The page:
On the other hand, I thought that the use of "Aquila" as a code recognition sign in communications was a very nice touch in Carina.  Aquila means eagle in Latin.  The eagle was the emblem of ancient Roman legions which had tremendous symbolic significance.   I found an article about it here.  So the utilization of "Aquila" reminds us of Roman military tradition and subtly reinforces Roma Nova's cultural context.

Carina performed the function of being a bridge between Inceptio and Perfiditas very well.  It filled in some blanks in Carina's life while giving us another exciting adventure.
                 

Saturday, November 11, 2017

The Enchantress of Numbers by Jennifer Chiaverini

I knew Jennifer Chiaverini as the quilt novel author.  She introduced me to the idea that quilts were signposts for the Underground Railroad in The Runaway Quilt which I loved.  I knew that she'd been writing biographical novels of female historical figures, but I didn't sit up and take notice until it was Ada Lovelace in Enchantress of Numbers.  I've always wanted to know more about her role in the development of the early precursors to computers.   So I requested an ARC from Net Galley and was delighted when I was approved by the publisher.   This is my review.

                                   34555334

Most discussions of Ada Lovelace begin by mentioning that she was Byron's daughter and that her parents scandalously separated.    What's really astonishing in the context of the period is that her mother got custody of Ada.   Children were considered property belonging to their fathers in 19th century England.  In this case, it came down to the fact that Ada's mother, Lady Anne Isabella Milbanke known as Annabella to her friends, came from a wealthy family and Byron was debt-ridden.   Debt was a major motivation for his marriage.  So it seemed to me that Annabella's family was in a good position to buy justice for their daughter.  It's probably just as well because the only time Byron did have custody of a daughter, he relinquished his parenting responsibility by packing her off to a convent.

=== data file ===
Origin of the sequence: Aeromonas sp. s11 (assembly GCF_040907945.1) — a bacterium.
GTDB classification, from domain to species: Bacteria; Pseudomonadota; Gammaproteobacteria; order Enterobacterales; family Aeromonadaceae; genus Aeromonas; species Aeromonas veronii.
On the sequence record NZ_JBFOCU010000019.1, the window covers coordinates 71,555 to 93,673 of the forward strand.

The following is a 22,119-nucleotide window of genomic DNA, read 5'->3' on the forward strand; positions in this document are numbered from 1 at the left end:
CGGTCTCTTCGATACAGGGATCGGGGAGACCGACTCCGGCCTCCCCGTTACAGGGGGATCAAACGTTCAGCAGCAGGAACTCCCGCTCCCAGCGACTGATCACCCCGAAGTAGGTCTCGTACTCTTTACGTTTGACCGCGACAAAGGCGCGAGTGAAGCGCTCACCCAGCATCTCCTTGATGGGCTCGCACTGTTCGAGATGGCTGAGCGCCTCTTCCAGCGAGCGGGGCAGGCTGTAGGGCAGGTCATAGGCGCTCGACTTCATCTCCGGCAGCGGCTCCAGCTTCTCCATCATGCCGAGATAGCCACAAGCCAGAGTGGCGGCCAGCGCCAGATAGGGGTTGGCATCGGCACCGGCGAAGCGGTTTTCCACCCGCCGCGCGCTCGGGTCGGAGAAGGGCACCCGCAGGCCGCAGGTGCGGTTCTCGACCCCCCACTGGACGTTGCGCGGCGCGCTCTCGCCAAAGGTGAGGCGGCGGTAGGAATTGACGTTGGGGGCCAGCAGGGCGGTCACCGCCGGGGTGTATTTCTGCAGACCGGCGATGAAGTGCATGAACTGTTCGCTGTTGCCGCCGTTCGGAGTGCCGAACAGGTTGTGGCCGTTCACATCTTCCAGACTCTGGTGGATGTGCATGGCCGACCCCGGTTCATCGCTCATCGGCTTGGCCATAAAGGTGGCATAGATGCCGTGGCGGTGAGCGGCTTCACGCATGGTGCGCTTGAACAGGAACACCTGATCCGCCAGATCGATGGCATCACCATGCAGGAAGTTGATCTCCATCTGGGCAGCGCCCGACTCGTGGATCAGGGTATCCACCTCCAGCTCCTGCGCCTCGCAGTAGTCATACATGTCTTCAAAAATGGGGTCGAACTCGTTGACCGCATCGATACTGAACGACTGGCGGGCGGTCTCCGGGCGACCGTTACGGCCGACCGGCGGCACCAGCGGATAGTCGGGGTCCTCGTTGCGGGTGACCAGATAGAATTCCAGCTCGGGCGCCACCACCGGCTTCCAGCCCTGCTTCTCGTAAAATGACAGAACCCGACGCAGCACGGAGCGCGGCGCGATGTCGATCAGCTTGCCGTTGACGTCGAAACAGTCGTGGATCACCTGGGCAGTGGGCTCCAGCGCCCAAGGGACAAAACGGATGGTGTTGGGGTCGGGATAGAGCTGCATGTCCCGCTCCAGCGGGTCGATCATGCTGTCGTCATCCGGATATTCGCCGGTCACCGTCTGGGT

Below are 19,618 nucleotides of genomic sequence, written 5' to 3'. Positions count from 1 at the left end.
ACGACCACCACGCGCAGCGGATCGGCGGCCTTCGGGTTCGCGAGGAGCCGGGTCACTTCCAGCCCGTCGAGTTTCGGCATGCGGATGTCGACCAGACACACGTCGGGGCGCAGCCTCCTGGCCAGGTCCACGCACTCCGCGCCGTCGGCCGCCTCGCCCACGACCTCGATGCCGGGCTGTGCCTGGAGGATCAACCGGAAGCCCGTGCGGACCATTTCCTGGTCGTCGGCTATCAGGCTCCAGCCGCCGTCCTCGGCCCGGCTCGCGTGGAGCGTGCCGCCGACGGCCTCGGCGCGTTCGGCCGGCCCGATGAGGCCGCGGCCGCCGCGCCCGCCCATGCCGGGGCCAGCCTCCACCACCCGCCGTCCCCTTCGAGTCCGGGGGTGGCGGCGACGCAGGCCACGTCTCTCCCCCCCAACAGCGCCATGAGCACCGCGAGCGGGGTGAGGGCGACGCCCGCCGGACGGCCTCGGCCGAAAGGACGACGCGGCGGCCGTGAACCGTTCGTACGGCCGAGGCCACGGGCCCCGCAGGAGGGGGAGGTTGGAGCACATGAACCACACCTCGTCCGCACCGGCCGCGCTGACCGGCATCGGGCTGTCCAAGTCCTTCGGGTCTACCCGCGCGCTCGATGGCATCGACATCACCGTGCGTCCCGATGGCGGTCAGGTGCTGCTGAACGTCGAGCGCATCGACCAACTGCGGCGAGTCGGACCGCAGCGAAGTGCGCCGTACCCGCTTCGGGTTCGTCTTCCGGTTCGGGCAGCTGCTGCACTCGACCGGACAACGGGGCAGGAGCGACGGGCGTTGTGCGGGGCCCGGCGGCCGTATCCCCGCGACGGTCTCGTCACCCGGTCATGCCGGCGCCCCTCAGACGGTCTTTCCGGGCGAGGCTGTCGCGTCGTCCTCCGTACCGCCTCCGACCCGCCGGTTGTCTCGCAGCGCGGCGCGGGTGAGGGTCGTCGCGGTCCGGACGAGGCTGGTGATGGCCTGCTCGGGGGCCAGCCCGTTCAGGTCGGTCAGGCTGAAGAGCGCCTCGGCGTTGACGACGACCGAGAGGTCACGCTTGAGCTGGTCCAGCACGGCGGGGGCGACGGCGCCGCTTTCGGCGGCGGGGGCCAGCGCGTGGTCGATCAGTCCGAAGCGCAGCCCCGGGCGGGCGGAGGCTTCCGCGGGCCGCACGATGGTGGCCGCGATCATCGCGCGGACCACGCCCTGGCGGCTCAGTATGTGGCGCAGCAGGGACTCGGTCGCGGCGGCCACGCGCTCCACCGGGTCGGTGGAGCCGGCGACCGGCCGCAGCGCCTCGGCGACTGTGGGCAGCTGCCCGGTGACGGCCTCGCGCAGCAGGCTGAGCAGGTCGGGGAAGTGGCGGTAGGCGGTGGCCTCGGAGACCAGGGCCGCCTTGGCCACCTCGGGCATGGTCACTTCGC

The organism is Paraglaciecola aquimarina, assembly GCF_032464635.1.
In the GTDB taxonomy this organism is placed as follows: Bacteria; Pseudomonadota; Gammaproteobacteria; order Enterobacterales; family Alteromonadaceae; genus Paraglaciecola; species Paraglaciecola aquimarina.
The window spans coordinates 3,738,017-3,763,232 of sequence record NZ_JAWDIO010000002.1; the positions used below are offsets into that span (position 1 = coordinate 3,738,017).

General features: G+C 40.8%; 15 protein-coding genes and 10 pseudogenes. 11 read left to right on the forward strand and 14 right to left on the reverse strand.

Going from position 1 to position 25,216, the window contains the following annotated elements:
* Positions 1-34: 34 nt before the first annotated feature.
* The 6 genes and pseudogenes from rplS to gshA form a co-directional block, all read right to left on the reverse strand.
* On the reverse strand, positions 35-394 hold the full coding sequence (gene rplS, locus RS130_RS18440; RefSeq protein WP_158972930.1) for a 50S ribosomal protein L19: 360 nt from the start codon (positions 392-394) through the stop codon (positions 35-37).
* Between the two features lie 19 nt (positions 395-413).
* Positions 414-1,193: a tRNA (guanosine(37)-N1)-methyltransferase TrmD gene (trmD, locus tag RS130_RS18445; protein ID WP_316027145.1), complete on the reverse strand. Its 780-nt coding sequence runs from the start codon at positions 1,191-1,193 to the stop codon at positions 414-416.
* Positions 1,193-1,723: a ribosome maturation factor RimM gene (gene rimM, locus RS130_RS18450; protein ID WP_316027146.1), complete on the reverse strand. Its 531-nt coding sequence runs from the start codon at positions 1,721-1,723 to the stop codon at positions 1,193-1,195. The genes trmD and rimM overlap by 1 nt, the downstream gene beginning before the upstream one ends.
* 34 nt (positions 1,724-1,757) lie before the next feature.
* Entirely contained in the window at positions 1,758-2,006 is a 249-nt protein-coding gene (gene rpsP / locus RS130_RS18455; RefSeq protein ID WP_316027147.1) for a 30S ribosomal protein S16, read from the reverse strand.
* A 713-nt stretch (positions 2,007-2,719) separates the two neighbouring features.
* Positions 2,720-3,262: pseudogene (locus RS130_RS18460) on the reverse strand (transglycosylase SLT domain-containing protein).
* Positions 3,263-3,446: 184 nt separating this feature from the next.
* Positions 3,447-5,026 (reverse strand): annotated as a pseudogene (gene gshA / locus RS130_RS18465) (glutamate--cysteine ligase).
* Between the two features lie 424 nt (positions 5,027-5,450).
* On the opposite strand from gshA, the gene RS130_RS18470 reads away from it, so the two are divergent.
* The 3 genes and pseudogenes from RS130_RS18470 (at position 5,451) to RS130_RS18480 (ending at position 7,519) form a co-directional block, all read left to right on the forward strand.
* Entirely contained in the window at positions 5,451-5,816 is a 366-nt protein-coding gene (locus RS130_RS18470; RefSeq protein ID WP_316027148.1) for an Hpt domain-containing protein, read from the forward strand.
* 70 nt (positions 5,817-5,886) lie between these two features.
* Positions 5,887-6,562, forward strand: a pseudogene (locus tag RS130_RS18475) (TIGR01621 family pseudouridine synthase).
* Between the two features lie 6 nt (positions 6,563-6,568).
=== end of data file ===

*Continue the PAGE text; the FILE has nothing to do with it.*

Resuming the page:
Based on Chiaverini's depiction, Annabella wouldn't receive any awards for parenting herself.  Yet she should be credited with making certain that Ada followed in her footsteps by pursuing mathematics.   This was an extraordinary education for a daughter of the aristocracy.  According to the article about her on Wikipedia, Annabella's parents hired a Cambridge professor as her tutor.
 If Ada hadn't had Annabella as her mother, it's unlikely that she would have been so advanced mathematically.

 In The Enchantress of Numbers, Ada's scientific mentor Mary Somerville told Ada about her conflict with her own parents over her studies.   It was widely believed at that time that women's health would be jeopardized by intellectual stimulation.  Mary Somerville's experiences caused Ada to appreciate her mother's encouragement of her scientific inclinations.  I had never heard of Mary Somerville before I read this book, and was glad of the opportunity to learn about this foremother for woman scientists.

We can't really know about Ada's contribution to Charles Babbage's conceptualization of his proto-computers the Difference Engine and the Analytic Engine.  This is a topic that is fodder for  speculation for historical novelists like Chiaverini.  I made the same argument about Einstein and his first wife in my review of The Other Einstein here.  I feel that it's just as legitimate to claim that Ada made a significant contribution as to claim that she made none, and that it was all Babbage's idea.  I believe that Chiaverini is persuasive about what she attributes to Ada Lovelace.

Ada's written notes are clearly attributable to her, and they show her to be a woman ahead of her time.   The Enchantress of Numbers displays her context.  She had influences, and sources of support which do not lessen her achievements.   Isaac Newton is quoted as having said, "If I have seen further it is by standing on ye sholders of giants."  Jennifer Chiaverini helps us to identify who Ada might have stood on.   Yet every designer of a computer algorithm stands on Ada's shoulders because she created the very first such algorithm.